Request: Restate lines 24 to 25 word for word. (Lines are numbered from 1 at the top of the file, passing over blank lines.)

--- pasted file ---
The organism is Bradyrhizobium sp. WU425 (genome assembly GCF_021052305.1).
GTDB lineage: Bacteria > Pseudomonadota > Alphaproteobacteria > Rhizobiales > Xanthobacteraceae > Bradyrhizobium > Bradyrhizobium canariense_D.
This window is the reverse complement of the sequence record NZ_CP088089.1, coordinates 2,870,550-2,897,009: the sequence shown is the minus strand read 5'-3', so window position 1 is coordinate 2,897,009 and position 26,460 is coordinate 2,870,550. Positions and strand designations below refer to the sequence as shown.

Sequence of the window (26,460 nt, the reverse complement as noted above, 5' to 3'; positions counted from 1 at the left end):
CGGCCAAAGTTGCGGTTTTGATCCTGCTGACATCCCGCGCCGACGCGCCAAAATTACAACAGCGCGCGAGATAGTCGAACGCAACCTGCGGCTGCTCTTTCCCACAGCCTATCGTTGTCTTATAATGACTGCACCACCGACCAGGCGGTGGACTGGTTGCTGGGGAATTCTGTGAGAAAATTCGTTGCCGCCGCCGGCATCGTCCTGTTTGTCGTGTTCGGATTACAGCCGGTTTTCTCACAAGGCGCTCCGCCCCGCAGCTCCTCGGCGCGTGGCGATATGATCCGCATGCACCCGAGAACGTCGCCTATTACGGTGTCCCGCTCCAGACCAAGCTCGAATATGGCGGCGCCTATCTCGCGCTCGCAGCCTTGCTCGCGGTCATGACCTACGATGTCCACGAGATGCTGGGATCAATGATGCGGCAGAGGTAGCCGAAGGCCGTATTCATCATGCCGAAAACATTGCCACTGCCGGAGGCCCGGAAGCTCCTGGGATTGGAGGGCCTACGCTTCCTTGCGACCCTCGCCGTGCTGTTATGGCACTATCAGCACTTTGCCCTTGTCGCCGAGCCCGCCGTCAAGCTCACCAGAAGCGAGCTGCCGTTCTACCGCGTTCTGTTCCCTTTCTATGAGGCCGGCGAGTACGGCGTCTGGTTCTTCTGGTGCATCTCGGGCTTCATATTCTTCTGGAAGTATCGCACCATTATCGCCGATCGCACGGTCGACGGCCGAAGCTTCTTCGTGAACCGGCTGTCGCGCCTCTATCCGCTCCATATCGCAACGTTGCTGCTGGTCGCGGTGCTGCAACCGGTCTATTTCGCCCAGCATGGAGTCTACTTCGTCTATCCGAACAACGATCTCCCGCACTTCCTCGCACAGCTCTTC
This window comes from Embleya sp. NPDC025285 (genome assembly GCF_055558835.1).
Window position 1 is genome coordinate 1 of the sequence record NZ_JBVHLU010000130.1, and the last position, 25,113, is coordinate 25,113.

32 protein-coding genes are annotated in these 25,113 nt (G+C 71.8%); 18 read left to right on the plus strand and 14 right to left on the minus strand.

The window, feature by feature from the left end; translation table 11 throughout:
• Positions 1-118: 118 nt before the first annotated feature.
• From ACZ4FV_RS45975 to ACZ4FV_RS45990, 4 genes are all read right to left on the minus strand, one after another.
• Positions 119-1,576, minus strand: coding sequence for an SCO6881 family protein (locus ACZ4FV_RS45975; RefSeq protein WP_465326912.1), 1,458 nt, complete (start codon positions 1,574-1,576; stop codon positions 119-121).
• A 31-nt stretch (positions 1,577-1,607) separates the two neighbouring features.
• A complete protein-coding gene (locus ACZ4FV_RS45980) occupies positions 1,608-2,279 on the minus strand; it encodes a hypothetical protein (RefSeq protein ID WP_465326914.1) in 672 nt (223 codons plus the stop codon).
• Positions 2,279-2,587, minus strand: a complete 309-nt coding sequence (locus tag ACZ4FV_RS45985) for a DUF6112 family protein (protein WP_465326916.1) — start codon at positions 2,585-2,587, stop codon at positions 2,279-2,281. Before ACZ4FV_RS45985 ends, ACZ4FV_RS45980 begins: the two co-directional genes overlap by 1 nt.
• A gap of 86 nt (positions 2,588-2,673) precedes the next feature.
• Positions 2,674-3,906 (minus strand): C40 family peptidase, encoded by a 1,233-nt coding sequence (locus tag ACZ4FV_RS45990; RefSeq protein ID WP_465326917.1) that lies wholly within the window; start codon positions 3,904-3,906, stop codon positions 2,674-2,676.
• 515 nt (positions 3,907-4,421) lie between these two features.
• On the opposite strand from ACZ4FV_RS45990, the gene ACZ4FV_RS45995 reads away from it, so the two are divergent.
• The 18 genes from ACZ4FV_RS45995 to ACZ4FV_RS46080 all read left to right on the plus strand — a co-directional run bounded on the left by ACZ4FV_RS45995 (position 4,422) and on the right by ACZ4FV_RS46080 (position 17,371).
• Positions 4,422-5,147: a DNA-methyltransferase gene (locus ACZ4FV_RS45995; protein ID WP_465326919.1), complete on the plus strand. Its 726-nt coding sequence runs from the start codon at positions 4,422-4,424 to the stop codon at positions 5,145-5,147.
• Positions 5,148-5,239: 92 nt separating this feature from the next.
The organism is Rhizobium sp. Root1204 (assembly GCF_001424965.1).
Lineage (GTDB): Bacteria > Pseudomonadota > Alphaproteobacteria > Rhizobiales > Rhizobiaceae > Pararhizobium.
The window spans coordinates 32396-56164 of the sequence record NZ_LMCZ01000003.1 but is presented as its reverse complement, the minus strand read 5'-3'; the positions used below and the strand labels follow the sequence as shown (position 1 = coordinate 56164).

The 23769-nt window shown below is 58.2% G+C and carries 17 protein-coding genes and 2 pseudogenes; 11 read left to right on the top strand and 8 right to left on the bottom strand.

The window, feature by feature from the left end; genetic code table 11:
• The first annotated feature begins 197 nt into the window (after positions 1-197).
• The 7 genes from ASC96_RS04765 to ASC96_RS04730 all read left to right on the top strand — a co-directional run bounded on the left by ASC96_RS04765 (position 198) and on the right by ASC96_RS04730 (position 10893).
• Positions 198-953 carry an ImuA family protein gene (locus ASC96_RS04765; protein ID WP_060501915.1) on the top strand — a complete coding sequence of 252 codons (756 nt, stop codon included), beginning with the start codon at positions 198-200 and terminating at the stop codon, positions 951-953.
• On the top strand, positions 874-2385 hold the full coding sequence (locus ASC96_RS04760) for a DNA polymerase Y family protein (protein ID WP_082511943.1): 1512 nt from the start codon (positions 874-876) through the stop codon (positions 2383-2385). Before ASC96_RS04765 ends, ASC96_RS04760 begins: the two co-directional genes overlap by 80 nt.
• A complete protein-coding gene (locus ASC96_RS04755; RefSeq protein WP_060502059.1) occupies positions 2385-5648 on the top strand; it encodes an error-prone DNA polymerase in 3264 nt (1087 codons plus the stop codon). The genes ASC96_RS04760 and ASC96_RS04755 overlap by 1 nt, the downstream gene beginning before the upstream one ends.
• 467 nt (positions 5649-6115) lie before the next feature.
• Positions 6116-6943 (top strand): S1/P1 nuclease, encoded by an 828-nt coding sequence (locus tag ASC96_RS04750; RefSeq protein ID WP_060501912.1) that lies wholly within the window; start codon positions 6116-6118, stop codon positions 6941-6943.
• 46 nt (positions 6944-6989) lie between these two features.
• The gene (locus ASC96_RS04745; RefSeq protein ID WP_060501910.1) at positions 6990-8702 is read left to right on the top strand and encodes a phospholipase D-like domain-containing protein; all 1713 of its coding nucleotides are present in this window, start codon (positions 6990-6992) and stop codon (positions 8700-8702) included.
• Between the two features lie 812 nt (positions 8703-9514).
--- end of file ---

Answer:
Lineage (GTDB): Bacteria > Pseudomonadota > Alphaproteobacteria > Rhizobiales > Rhizobiaceae > Pararhizobium.
The window spans coordinates 32396-56164 of the sequence record NZ_LMCZ01000003.1 but is presented as its reverse complement, the minus strand read 5'-3'; the positions used below and the strand labels follow the sequence as shown (position 1 = coordinate 56164).